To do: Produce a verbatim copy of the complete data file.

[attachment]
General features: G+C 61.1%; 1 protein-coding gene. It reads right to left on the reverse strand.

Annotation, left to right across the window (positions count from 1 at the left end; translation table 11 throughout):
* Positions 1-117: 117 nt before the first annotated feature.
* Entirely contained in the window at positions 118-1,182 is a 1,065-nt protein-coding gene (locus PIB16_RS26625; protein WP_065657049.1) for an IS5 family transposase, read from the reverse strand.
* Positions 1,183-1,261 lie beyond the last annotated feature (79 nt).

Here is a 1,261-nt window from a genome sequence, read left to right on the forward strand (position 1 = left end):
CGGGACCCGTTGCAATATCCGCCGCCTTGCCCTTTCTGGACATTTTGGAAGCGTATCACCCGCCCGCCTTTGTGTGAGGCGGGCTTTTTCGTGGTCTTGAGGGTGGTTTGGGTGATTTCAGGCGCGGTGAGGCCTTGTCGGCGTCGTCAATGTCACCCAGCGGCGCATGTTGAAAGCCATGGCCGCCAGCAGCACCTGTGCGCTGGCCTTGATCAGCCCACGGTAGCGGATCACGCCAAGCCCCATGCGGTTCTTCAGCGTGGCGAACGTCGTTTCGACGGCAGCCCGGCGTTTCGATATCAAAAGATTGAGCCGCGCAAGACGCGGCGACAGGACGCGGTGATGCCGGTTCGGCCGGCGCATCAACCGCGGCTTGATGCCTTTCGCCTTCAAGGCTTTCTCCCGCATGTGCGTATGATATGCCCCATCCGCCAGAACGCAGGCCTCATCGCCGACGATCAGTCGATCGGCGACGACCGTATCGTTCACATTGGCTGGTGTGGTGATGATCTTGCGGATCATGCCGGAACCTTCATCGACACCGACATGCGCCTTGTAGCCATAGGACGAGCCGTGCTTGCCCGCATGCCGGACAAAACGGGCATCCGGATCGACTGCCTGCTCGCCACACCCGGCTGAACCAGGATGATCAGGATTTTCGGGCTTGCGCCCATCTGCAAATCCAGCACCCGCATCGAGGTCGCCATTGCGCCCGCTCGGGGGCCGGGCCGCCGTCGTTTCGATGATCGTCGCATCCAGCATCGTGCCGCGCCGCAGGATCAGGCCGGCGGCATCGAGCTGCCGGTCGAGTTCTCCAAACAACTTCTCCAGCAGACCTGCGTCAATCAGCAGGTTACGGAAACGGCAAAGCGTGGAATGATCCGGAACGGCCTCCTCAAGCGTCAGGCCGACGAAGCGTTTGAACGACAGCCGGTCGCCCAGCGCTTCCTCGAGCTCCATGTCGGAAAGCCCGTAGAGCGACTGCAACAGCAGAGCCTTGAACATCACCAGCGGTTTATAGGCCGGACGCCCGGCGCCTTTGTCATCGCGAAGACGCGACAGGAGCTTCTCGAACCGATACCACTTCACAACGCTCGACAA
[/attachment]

General features: G+C 61.1%; 1 protein-coding gene. It reads right to left on the reverse strand.

Annotation, left to right across the window (positions count from 1 at the left end; translation table 11 throughout):
* Positions 1-117: 117 nt before the first annotated feature.
* Entirely contained in the window at positions 118-1,182 is a 1,065-nt protein-coding gene (locus PIB16_RS26625; protein WP_065657049.1) for an IS5 family transposase, read from the reverse strand.
* Positions 1,183-1,261 lie beyond the last annotated feature (79 nt).

Here is a 1,261-nt window from a genome sequence, read left to right on the forward strand (position 1 = left end):
CGGGACCCGTTGCAATATCCGCCGCCTTGCCCTTTCTGGACATTTTGGAAGCGTATCACCCGCCCGCCTTTGTGTGAGGCGGGCTTTTTCGTGGTCTTGAGGGTGGTTTGGGTGATTTCAGGCGCGGTGAGGCCTTGTCGGCGTCGTCAATGTCACCCAGCGGCGCATGTTGAAAGCCATGGCCGCCAGCAGCACCTGTGCGCTGGCCTTGATCAGCCCACGGTAGCGGATCACGCCAAGCCCCATGCGGTTCTTCAGCGTGGCGAACGTCGTTTCGACGGCAGCCCGGCGTTTCGATATCAAAAGATTGAGCCGCGCAAGACGCGGCGACAGGACGCGGTGATGCCGGTTCGGCCGGCGCATCAACCGCGGCTTGATGCCTTTCGCCTTCAAGGCTTTCTCCCGCATGTGCGTATGATATGCCCCATCCGCCAGAACGCAGGCCTCATCGCCGACGATCAGTCGATCGGCGACGACCGTATCGTTCACATTGGCTGGTGTGGTGATGATCTTGCGGATCATGCCGGAACCTTCATCGACACCGACATGCGCCTTGTAGCCATAGGACGAGCCGTGCTTGCCCGCATGCCGGACAAAACGGGCATCCGGATCGACTGCCTGCTCGCCACACCCGGCTGAACCAGGATGATCAGGATTTTCGGGCTTGCGCCCATCTGCAAATCCAGCACCCGCATCGAGGTCGCCATTGCGCCCGCTCGGGGGCCGGGCCGCCGTCGTTTCGATGATCGTCGCATCCAGCATCGTGCCGCGCCGCAGGATCAGGCCGGCGGCATCGAGCTGCCGGTCGAGTTCTCCAAACAACTTCTCCAGCAGACCTGCGTCAATCAGCAGGTTACGGAAACGGCAAAGCGTGGAATGATCCGGAACGGCCTCCTCAAGCGTCAGGCCGACGAAGCGTTTGAACGACAGCCGGTCGCCCAGCGCTTCCTCGAGCTCCATGTCGGAAAGCCCGTAGAGCGACTGCAACAGCAGAGCCTTGAACATCACCAGCGGTTTATAGGCCGGACGCCCGGCGCCTTTGTCATCGCGAAGACGCGACAGGAGCTTCTCGAACCGATACCACTTCACAACGCTCGACAA